i2c = new GTI.SoftwareI2CBus(socket, Gadgeteer.Socket.Pin.Five, Gadgeteer.Socket.Pin.Four, I2C_ADDRESS, 400, null);

            writeBuffer1 = new byte[1] { MEASURE_HUMIDITY_HOLD };
            writeBuffer2 = new byte[1] { READ_TEMP_FROM_PREVIOUS };
            readBuffer1 = new byte[2];
            readBuffer2 = new byte[2];

            //Measurement m = TakeMeasurement();

            //System.Threading.Timer MyTimer = new System.Threading.Timer(new TimerCallback(timer_Tick), null, 500, 0); //For Oneshot use
            System.Threading.Timer MyTimer = new System.Threading.Timer(new TimerCallback(timer_Tick), null, 1000, 5000); //Every 5 seconds


        private static bool isfirstTime = true;
        private static string oldStringF = String.Empty;
        private static string oldStringC = String.Empty;

        static void timer_Tick(object o)
            if (isfirstTime)
                isfirstTime = false;
                oldStringF = String.Empty;
                oldStringC = String.Empty;
            Measurement m = TakeMeasurement();

            //Erase old text
            bmp.DrawTextInRect(oldStringC, 3, 200, 317, 18, 2, backColor, fontLarge);
            bmp.DrawTextInRect(oldStringF, 3, 218, 317, 18, 2, backColor, fontLarge);

            string tempF = m.ToStringF();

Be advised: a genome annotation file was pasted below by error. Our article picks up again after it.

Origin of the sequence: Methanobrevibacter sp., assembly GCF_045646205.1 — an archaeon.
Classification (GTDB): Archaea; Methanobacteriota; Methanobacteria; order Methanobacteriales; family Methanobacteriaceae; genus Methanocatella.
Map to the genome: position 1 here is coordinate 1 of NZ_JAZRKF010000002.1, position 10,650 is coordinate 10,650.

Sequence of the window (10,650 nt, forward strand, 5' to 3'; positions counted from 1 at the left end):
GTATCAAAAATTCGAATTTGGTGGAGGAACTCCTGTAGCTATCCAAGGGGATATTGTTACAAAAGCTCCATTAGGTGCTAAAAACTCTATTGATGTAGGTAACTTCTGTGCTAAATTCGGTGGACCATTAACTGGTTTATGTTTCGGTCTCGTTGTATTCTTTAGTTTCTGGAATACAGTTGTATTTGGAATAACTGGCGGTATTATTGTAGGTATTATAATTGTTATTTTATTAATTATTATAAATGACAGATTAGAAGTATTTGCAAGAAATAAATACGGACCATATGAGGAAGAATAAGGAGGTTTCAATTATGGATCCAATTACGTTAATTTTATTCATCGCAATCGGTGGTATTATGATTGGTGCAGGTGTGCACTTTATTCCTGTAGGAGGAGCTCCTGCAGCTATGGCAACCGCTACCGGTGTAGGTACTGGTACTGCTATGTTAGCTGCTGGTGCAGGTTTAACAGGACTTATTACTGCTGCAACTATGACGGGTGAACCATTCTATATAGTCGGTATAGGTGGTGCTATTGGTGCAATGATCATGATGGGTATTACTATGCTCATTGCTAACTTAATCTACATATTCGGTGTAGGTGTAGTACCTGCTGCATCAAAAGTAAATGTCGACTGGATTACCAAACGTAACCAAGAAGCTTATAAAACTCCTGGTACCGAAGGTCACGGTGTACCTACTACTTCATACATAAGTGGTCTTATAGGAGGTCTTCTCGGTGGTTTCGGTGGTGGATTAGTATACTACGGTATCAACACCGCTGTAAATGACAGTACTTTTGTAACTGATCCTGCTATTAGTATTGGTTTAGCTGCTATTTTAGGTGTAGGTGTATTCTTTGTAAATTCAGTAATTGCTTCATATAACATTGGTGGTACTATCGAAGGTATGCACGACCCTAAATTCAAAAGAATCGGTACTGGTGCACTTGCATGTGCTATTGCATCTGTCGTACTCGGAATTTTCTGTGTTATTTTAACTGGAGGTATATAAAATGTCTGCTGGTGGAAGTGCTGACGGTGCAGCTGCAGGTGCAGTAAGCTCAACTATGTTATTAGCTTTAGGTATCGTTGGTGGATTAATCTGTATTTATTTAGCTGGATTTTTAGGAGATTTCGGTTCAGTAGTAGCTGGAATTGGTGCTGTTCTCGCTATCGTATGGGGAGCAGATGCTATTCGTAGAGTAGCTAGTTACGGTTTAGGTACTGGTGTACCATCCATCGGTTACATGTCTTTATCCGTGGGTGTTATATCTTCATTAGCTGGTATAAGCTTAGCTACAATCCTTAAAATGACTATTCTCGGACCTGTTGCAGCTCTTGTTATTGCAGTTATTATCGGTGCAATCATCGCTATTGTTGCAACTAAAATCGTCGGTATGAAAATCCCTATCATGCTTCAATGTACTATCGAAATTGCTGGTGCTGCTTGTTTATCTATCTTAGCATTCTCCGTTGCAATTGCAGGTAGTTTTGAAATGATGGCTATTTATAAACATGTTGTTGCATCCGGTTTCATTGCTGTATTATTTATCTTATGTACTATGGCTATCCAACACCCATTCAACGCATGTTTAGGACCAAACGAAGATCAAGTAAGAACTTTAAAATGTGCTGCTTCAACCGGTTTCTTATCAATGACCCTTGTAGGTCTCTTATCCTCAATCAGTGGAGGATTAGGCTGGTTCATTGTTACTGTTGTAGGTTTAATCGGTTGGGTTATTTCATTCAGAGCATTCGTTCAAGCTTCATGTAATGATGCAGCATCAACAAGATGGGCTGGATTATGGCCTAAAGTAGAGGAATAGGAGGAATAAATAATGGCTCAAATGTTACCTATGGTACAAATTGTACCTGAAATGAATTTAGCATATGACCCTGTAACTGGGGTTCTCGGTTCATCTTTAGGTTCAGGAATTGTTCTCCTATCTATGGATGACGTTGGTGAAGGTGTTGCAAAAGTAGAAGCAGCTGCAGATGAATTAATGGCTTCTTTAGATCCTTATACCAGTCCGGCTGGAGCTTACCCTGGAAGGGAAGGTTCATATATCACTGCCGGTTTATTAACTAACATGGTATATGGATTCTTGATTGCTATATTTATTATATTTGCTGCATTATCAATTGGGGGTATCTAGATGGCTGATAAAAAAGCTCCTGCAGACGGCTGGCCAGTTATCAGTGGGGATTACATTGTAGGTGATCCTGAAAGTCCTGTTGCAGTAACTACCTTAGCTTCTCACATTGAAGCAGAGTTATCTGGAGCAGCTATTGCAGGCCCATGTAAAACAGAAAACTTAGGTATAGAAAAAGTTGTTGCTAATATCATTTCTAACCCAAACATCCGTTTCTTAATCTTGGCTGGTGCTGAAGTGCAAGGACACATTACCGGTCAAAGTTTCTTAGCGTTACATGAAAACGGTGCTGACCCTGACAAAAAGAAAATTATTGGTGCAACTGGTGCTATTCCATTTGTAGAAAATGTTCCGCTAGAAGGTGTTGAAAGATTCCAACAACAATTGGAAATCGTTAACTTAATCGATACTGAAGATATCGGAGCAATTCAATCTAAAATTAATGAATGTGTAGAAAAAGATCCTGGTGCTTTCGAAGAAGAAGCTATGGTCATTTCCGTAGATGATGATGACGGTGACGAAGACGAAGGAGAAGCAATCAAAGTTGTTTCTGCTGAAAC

string tempC = m.ToStringC();

            bmp.DrawTextInRect(tempC, 3, 200, 317, 18, 2, MSPM.Colors.White, fontLarge);
            bmp.DrawTextInRect(tempF, 3, 218, 317, 18, 2, MSPM.Colors.White, fontLarge);

            //Save current temp for erase on new temp
            oldStringF = tempF;
            oldStringC = tempC;

        /// <summary>Obtains a single measurement.</summary>
        /// <returns>The measurement.</returns>
        public static Measurement TakeMeasurement()
            i2c.WriteRead(writeBuffer1, readBuffer1);
            i2c.WriteRead(writeBuffer2, readBuffer2);

            int rawRH = readBuffer1[0] << 8 | readBuffer1[1];
            int rawTemp = readBuffer2[0] << 8 | readBuffer2[1];

            double temperature = 175.72 * rawTemp / 65536.0 - 46.85;
            double relativeHumidity = 125.0 * rawRH / 65536.0 - 6.0;

            if (relativeHumidity < 0.0)
                relativeHumidity = 0.0;

            if (relativeHumidity > 100.0)